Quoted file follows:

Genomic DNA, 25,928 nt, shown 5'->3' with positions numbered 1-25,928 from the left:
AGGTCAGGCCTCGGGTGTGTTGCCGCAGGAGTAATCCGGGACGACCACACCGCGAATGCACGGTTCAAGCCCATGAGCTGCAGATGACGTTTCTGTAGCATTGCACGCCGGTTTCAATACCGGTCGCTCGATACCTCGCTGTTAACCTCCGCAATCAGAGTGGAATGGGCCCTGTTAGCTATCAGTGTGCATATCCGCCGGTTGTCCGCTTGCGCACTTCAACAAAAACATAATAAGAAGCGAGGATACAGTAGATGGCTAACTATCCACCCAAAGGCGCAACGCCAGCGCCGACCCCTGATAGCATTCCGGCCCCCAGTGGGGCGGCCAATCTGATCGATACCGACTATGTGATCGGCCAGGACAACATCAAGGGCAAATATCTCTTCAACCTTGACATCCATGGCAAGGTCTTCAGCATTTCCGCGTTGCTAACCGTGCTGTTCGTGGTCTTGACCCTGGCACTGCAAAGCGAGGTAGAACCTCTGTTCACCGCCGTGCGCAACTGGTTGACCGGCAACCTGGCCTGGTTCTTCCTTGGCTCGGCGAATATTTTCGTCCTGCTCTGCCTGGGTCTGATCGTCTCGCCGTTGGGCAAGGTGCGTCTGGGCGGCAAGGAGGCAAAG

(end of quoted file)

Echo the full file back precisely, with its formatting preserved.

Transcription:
Genomic DNA, 25,928 nt, shown 5'->3' with positions numbered 1-25,928 from the left:
AGGTCAGGCCTCGGGTGTGTTGCCGCAGGAGTAATCCGGGACGACCACACCGCGAATGCACGGTTCAAGCCCATGAGCTGCAGATGACGTTTCTGTAGCATTGCACGCCGGTTTCAATACCGGTCGCTCGATACCTCGCTGTTAACCTCCGCAATCAGAGTGGAATGGGCCCTGTTAGCTATCAGTGTGCATATCCGCCGGTTGTCCGCTTGCGCACTTCAACAAAAACATAATAAGAAGCGAGGATACAGTAGATGGCTAACTATCCACCCAAAGGCGCAACGCCAGCGCCGACCCCTGATAGCATTCCGGCCCCCAGTGGGGCGGCCAATCTGATCGATACCGACTATGTGATCGGCCAGGACAACATCAAGGGCAAATATCTCTTCAACCTTGACATCCATGGCAAGGTCTTCAGCATTTCCGCGTTGCTAACCGTGCTGTTCGTGGTCTTGACCCTGGCACTGCAAAGCGAGGTAGAACCTCTGTTCACCGCCGTGCGCAACTGGTTGACCGGCAACCTGGCCTGGTTCTTCCTTGGCTCGGCGAATATTTTCGTCCTGCTCTGCCTGGGTCTGATCGTCTCGCCGTTGGGCAAGGTGCGTCTGGGCGGCAAGGAGGCAAAG